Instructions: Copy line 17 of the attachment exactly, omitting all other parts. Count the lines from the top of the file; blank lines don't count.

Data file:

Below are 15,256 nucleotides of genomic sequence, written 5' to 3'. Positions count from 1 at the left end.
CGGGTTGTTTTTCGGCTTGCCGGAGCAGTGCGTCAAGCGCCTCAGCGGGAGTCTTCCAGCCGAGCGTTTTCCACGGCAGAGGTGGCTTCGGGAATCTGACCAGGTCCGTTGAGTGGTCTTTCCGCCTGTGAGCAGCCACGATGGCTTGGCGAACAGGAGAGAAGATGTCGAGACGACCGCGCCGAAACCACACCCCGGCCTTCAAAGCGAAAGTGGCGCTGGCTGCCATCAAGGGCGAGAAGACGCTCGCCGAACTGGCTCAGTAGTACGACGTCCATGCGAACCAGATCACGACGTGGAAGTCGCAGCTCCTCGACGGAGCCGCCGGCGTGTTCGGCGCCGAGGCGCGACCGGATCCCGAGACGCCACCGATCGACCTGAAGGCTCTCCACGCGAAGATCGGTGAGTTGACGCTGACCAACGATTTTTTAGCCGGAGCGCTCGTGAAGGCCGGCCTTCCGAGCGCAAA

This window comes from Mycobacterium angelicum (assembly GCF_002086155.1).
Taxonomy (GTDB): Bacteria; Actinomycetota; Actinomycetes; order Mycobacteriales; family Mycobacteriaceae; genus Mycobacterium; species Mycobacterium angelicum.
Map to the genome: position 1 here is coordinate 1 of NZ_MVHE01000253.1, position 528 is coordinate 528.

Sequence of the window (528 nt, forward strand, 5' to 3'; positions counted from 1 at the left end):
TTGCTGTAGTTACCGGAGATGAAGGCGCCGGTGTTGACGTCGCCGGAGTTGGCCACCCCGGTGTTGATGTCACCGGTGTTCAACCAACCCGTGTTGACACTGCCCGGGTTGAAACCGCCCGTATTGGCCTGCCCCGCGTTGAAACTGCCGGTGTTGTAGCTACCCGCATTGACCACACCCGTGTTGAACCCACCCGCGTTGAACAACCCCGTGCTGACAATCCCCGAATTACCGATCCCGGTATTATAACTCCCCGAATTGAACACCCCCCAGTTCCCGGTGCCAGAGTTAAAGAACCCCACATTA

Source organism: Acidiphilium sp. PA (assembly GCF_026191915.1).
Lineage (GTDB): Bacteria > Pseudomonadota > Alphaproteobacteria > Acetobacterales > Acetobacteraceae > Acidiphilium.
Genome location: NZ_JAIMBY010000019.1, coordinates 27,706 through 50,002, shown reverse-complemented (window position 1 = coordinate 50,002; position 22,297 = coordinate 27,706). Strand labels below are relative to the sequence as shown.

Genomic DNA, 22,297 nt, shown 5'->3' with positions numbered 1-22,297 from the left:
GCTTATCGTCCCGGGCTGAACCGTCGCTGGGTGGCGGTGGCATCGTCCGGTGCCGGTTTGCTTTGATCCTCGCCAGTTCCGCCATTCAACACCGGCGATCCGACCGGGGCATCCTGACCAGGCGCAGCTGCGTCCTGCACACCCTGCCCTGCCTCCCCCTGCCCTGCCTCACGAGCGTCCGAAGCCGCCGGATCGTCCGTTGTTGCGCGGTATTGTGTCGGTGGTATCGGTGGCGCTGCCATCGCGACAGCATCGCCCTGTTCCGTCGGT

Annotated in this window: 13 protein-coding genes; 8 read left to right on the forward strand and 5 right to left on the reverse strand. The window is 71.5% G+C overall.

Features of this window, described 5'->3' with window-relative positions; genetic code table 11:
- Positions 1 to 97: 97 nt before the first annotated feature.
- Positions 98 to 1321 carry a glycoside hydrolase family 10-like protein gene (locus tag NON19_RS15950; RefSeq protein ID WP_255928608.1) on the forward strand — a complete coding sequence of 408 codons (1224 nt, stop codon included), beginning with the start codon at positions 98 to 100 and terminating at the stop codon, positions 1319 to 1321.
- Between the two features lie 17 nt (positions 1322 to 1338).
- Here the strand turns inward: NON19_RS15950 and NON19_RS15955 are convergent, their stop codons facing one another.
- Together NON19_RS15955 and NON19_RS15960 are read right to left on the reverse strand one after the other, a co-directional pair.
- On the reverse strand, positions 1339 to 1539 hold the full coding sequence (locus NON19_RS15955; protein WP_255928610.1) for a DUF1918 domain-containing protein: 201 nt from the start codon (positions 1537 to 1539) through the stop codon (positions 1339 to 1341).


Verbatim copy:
- Between the two features lie 17 nt (positions 1322 to 1338).